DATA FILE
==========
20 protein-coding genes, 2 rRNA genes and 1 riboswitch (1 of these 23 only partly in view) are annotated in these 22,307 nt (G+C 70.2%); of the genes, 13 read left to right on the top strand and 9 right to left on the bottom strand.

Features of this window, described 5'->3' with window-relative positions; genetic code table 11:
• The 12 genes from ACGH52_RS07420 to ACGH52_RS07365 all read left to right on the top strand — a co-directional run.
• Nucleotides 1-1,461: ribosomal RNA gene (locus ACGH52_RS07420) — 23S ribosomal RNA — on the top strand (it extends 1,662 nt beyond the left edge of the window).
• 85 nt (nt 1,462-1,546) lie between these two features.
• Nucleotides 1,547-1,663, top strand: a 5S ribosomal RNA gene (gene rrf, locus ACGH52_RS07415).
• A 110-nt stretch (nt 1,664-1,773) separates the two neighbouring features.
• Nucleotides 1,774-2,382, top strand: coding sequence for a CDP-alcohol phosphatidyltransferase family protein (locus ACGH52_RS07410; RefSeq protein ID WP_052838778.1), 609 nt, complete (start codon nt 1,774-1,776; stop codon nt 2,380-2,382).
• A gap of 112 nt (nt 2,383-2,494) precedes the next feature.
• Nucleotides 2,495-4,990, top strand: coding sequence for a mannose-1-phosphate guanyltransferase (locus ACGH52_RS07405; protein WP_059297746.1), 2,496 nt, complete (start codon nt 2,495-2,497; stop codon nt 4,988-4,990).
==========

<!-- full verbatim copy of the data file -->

20 protein-coding genes, 2 rRNA genes and 1 riboswitch (1 of these 23 only partly in view) are annotated in these 22,307 nt (G+C 70.2%); of the genes, 13 read left to right on the top strand and 9 right to left on the bottom strand.

Features of this window, described 5'->3' with window-relative positions; genetic code table 11:
• The 12 genes from ACGH52_RS07420 to ACGH52_RS07365 all read left to right on the top strand — a co-directional run.
• Nucleotides 1-1,461: ribosomal RNA gene (locus ACGH52_RS07420) — 23S ribosomal RNA — on the top strand (it extends 1,662 nt beyond the left edge of the window).
• 85 nt (nt 1,462-1,546) lie between these two features.
• Nucleotides 1,547-1,663, top strand: a 5S ribosomal RNA gene (gene rrf, locus ACGH52_RS07415).
• A 110-nt stretch (nt 1,664-1,773) separates the two neighbouring features.
• Nucleotides 1,774-2,382, top strand: coding sequence for a CDP-alcohol phosphatidyltransferase family protein (locus ACGH52_RS07410; RefSeq protein ID WP_052838778.1), 609 nt, complete (start codon nt 1,774-1,776; stop codon nt 2,380-2,382).
• A gap of 112 nt (nt 2,383-2,494) precedes the next feature.
• Nucleotides 2,495-4,990, top strand: coding sequence for a mannose-1-phosphate guanyltransferase (locus ACGH52_RS07405; protein WP_059297746.1), 2,496 nt, complete (start codon nt 2,495-2,497; stop codon nt 4,988-4,990).